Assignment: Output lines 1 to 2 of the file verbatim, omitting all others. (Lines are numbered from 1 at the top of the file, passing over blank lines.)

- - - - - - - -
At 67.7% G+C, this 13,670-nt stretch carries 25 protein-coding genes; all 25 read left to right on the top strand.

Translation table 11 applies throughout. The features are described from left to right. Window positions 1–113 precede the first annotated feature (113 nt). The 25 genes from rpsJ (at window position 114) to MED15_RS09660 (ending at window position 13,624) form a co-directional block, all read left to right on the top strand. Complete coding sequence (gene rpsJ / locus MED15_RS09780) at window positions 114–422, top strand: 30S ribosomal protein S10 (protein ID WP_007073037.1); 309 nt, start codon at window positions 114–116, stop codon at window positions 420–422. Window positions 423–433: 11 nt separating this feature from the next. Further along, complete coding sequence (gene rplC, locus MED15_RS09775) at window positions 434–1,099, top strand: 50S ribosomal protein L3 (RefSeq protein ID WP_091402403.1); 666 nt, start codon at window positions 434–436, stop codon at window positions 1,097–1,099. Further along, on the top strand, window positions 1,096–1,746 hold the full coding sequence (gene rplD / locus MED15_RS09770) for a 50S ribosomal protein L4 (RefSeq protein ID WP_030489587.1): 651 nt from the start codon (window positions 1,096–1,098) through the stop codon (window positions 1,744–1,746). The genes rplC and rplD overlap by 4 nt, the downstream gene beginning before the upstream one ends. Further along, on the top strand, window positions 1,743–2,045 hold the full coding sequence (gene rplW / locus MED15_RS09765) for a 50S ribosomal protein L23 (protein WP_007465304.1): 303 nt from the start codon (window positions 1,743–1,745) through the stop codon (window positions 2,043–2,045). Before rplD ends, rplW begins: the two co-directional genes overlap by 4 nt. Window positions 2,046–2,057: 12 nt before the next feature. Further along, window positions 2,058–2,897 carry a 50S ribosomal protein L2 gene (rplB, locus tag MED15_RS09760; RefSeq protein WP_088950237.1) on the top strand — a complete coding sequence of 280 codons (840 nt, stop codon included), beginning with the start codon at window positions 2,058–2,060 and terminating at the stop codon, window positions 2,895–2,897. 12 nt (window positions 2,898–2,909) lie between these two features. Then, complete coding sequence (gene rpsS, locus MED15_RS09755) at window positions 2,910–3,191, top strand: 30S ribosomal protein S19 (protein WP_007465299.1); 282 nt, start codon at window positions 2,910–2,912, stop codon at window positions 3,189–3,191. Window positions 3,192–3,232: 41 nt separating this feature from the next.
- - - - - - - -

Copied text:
At 67.7% G+C, this 13,670-nt stretch carries 25 protein-coding genes; all 25 read left to right on the top strand.

Translation table 11 applies throughout. The features are described from left to right. Window positions 1–113 precede the first annotated feature (113 nt). The 25 genes from rpsJ (at window position 114) to MED15_RS09660 (ending at window position 13,624) form a co-directional block, all read left to right on the top strand. Complete coding sequence (gene rpsJ / locus MED15_RS09780) at window positions 114–422, top strand: 30S ribosomal protein S10 (protein ID WP_007073037.1); 309 nt, start codon at window positions 114–116, stop codon at window positions 420–422. Window positions 423–433: 11 nt separating this feature from the next. Further along, complete coding sequence (gene rplC, locus MED15_RS09775) at window positions 434–1,099, top strand: 50S ribosomal protein L3 (RefSeq protein ID WP_091402403.1); 666 nt, start codon at window positions 434–436, stop codon at window positions 1,097–1,099. Further along, on the top strand, window positions 1,096–1,746 hold the full coding sequence (gene rplD / locus MED15_RS09770) for a 50S ribosomal protein L4 (RefSeq protein ID WP_030489587.1): 651 nt from the start codon (window positions 1,096–1,098) through the stop codon (window positions 1,744–1,746). The genes rplC and rplD overlap by 4 nt, the downstream gene beginning before the upstream one ends. Further along, on the top strand, window positions 1,743–2,045 hold the full coding sequence (gene rplW / locus MED15_RS09765) for a 50S ribosomal protein L23 (protein WP_007465304.1): 303 nt from the start codon (window positions 1,743–1,745) through the stop codon (window positions 2,043–2,045). Before rplD ends, rplW begins: the two co-directional genes overlap by 4 nt. Window positions 2,046–2,057: 12 nt before the next feature. Further along, window positions 2,058–2,897 carry a 50S ribosomal protein L2 gene (rplB, locus tag MED15_RS09760; RefSeq protein WP_088950237.1) on the top strand — a complete coding sequence of 280 codons (840 nt, stop codon included), beginning with the start codon at window positions 2,058–2,060 and terminating at the stop codon, window positions 2,895–2,897. 12 nt (window positions 2,898–2,909) lie between these two features. Then, complete coding sequence (gene rpsS, locus MED15_RS09755) at window positions 2,910–3,191, top strand: 30S ribosomal protein S19 (protein WP_007465299.1); 282 nt, start codon at window positions 2,910–2,912, stop codon at window positions 3,189–3,191. Window positions 3,192–3,232: 41 nt separating this feature from the next.